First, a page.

They thought they could beat the heat by leaving early for their trek to the Arizona Hot Springs.
But on Saturday, when temperatures hit a record high of 112 degrees in Las Vegas, the scorching heat struck earlier and harsher than the group of Boy Scouts ever anticipated, leaving one person dead, one severely ill and four Scouts stranded.
The Scout leader, Clawson Bowman Jr., 69, died from a heat-related illness suffered during a hike on Saturday, according to Christie Vanover, spokesperson for Lake Mead National Recreation Area.
Bowman was with a hiking group of nine others, including seven Boy Scouts between the ages of 10 and 17 and two adults, in the Arizona Hot Springs area, about four miles southeast of Hoover Dam.
“It’s just a tragic day for our scouting family and the church family that this group came from,” said Shane Calendine, Scout executive with the Boy Scouts of America, Las Vegas Area Council.
Calendine said the troop was with the Church of Jesus Christ of Latter-day Saints but he didn’t know the specifics.
The group planned to start their trek early, well before they thought the heat would become a dangerous factor. According to Lake Mead park ranger supervisor Mark Hnat, the group arrived at the hot springs about 9 a.m. But the temperatures spiked, hitting triple-digits shortly before 10 a.m.
As intense heat bore down, they decided to make their way back. But the temperatures continued to wear on them.
Disoriented, the group broke up. Bowman, along with four of the Boy Scouts, took a different route to get back to the White Rock Trailhead, located near Highway 93.
A 39-year-old man with the hikers, who was not identified, went to search for Bowman’s group. But he began to suffer from heat stroke, the park service said.
The four Scouts were three miles past the Mike O’Callaghan-Pat Tillman Bypass Bridge near Hoover Dam with better phone reception when calls were made, Hnat said. Bowman was at a lower point with no phone reception.
“We were fortunate the boys had cell- phone signals,” said Vanover, noting that the area seldom has good reception.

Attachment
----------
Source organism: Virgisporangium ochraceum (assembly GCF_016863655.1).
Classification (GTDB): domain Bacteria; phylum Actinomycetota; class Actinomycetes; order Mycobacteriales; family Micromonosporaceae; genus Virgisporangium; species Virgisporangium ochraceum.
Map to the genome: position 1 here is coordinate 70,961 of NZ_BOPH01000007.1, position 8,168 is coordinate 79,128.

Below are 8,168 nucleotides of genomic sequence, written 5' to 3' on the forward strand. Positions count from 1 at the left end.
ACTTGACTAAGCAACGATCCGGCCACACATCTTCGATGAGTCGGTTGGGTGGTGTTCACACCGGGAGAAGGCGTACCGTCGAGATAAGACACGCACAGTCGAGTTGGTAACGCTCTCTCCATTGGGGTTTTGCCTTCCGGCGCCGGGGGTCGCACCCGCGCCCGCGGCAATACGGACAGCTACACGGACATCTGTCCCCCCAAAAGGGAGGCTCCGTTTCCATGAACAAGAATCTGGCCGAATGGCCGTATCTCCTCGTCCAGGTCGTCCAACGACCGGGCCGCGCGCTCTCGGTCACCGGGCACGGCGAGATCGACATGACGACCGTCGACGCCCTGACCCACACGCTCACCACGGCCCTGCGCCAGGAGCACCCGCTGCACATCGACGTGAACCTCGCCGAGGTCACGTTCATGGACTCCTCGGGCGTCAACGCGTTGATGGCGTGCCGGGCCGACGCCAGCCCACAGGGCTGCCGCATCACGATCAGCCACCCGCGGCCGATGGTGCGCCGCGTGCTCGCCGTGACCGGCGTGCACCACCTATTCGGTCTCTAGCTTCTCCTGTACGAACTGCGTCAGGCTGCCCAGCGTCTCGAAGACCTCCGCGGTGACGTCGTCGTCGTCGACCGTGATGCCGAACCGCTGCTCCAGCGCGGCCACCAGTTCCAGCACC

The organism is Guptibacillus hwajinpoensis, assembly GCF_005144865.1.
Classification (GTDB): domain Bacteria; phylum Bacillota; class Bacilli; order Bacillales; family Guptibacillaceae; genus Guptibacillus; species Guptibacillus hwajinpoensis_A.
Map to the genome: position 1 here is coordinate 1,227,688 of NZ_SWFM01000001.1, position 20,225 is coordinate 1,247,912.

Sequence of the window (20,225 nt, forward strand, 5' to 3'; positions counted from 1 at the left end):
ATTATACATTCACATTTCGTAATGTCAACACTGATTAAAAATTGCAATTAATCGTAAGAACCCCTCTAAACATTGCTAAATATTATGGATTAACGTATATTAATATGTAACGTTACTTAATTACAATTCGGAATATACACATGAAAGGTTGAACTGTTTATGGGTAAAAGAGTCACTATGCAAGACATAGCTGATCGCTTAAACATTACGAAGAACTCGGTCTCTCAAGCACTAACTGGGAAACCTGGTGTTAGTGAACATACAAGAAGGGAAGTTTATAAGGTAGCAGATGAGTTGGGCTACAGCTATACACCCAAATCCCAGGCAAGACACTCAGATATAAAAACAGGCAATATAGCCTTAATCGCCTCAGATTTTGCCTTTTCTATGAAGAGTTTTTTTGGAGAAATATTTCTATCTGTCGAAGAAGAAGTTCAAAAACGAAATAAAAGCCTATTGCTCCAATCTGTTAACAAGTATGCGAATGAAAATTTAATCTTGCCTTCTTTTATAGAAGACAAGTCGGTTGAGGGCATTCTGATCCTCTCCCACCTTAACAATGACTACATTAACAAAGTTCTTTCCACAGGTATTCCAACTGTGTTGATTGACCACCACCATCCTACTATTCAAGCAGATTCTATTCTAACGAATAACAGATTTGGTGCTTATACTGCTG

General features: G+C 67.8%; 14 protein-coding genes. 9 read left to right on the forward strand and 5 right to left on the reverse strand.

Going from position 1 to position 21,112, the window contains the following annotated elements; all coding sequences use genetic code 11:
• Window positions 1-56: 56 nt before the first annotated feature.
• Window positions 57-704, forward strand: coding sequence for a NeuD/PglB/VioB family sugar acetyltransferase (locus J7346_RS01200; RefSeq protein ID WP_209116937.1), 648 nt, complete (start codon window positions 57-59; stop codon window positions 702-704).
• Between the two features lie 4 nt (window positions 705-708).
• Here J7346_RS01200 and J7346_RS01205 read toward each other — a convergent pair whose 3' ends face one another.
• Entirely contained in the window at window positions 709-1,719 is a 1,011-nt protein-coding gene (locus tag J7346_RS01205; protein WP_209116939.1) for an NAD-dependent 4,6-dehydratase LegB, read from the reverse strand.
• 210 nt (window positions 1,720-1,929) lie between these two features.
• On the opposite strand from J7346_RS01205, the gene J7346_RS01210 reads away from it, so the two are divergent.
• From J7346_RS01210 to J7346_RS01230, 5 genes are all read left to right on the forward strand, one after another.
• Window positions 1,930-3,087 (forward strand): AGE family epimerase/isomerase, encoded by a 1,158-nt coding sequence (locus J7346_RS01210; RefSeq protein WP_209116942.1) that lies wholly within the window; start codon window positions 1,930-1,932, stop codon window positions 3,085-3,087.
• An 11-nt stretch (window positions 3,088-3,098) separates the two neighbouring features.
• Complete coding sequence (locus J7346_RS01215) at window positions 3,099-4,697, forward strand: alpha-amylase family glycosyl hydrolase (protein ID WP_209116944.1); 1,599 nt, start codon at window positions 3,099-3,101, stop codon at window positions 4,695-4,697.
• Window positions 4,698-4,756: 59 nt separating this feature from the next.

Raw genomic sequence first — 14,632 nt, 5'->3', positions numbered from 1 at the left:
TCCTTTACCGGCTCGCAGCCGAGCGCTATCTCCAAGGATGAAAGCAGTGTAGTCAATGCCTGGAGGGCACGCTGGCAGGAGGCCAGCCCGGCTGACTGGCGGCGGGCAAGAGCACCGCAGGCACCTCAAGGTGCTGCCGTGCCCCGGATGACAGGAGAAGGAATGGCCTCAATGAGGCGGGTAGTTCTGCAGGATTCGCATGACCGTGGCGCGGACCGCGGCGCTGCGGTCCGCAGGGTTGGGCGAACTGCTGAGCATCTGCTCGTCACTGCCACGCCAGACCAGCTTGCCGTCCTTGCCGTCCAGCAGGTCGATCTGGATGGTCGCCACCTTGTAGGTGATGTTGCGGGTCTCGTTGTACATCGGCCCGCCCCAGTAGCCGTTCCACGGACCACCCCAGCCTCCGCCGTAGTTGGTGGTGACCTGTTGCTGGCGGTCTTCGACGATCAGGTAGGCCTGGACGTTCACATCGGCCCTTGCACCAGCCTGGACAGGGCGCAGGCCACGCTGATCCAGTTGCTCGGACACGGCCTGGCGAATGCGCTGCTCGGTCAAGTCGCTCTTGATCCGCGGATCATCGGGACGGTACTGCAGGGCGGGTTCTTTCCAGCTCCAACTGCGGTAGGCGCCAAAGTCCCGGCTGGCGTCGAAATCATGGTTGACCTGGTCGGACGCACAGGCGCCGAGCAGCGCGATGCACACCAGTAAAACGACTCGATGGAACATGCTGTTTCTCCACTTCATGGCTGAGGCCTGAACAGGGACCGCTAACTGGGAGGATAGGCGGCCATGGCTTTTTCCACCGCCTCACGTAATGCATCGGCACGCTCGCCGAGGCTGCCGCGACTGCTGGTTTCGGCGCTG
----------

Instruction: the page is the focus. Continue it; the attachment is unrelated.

A search for the men and the Scouts began at 1 p.m. when the Mohave County Sheriff’s Office reported that the boys were lost near the hot springs. The National Weather Service estimated temperatures in the White Rock Canyon area hit 115 degrees Saturday afternoon.
At 2:21 p.m., the Lake Mead officials received another call reporting that two men were suffering from heat stroke, park rangers said.
Rangers made contact with Bowman at 3:21 p.m. about a mile from the trailhead. He was pronounced dead at the scene. The Mohave County Medical Examiner will determine the cause of death.
The other man was located in the area about 20 minutes later. He was provided advanced life support care until he was rescued by air about 6 p.m.
The Boy Scouts maintained phone communication with officials at the Lake Mead National Recreation Area throughout the search. They were located by Las Vegas police air support at 5 p.m.
“Fortunately, the young men (who) were there stayed calm and kept in communication with rescue,” Calendine said.
According to Vanover, the group did have water with them when they were found, but she said it was not clear how much water was left.
All four Boy Scouts were safely transported from the area by Metro Air by 5:30 p.m. They were treated by paramedics at the trailhead, Hnat said.
“We’ve got the kids back along with the other adults. That’s the first step,” Calendine said. “Our prayers go out to the Bowman family.”
Bowman was a managing partner at Bowman FDA Regulatory Consulting Group, a firm that provides clinical consulting services to pharmaceutical, medical device and biotech companies.
Bowman received a law degree from Western State University and a bachelor’s degree in pre-med from Brigham Young University.
Heat is always a summer threat for the Scouts and their outdoor activities.
“Weather and conditions are something that all of the groups should consider when they go out on any activity,” Calendine said. “We all just have to be careful in high-temperature conditions such as this.”
Lake Mead officials urges people to take caution if they choose to go hiking when temperatures soar as they did on Saturday.
“We don’t recommend it at all,” Vanover said.
Contact reporter Steven Slivka at email@example.com. Contact reporter Colton Lochhead at firstname.lastname@example.org or 702-383-4638. Follow him on Twitter @clochhead44.